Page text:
HMRC’s plans to force tax advisers who are not members of a professional body to take out professional indemnity insurance (PII) will not protect consumers the Institute of Financial Advisers has warned.
The Government’s proposals were published in its consultation on ‘raising standards in the tax advice market’. It says there are a “minority of incompetent, unprofessional and malicious advisers whose activities harm their clients, reduce public revenue, and undermine the functioning of the tax advice market”.
HMRC believes that making insurance compulsory for all tax advisers could be a valuable first step towards improving standards in the market.
But the Institute of Financial Advisers disagrees and wants to see all tax advisers regulated by professional bodies. It accepts that PII cover offers a potential recourse for compensation for consumers, but says it has seen little evidence how compulsory PII raises the standards of the tax adviser and may even encourage complacency.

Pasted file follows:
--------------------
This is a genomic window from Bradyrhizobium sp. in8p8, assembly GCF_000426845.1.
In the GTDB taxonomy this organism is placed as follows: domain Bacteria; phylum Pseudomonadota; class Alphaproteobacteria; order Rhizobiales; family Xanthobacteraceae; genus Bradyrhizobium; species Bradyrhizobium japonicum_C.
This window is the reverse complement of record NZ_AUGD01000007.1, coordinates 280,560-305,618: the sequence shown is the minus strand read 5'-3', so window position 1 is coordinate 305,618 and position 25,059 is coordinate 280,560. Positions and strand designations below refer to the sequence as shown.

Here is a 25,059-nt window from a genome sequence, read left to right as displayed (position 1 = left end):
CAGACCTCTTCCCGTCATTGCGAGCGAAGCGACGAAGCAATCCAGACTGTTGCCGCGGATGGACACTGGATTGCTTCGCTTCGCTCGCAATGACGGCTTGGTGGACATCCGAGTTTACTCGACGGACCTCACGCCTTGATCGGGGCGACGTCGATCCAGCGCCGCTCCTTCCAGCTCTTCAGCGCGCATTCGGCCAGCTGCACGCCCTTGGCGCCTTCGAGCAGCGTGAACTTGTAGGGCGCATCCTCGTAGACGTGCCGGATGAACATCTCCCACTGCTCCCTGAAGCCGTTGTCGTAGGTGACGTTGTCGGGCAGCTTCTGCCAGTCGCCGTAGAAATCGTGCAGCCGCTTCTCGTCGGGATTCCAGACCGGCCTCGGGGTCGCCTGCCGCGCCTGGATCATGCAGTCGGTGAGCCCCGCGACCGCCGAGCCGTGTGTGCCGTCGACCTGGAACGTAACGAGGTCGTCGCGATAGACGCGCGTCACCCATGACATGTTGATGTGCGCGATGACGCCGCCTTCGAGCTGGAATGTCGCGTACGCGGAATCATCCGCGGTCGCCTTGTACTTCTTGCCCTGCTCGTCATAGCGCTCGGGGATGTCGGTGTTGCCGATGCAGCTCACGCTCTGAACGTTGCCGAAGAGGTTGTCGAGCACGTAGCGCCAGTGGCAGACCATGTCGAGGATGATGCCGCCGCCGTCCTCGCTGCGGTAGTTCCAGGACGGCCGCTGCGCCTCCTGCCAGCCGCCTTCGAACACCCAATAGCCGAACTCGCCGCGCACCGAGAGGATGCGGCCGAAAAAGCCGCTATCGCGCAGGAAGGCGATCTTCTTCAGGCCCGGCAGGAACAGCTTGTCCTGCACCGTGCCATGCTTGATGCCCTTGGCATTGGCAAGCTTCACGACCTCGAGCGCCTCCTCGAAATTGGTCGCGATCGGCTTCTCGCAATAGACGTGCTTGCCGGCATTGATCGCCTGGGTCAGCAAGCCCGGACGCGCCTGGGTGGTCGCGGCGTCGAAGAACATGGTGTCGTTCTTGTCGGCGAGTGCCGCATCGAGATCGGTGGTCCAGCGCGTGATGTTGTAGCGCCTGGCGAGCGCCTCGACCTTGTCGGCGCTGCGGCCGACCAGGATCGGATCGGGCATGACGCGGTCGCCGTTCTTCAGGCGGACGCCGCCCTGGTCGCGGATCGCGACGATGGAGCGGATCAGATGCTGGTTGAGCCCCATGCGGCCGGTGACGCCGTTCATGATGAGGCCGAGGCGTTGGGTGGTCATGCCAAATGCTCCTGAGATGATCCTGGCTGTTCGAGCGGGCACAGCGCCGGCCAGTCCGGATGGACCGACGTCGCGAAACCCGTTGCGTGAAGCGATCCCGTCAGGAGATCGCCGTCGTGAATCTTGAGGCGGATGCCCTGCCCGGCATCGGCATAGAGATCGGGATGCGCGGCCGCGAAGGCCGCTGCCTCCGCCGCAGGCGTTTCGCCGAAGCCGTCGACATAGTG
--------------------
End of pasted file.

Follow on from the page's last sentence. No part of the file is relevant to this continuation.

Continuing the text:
The Institute warns that anyone in the UK without a criminal conviction can practice as an accountant, without qualifications or regulation by a professional body. It says that a minority of unprofessional advisers can undermine trust in the profession as a whole.
James Burgoyne of Brunel Professions says: “It is highly unlikely that professional indemnity insurers would be willing to insure unprofessional, unqualified tax advisers with poor track records, so HMRC’s plans to make PII compulsory could drive the evidently undesirable out of the market.”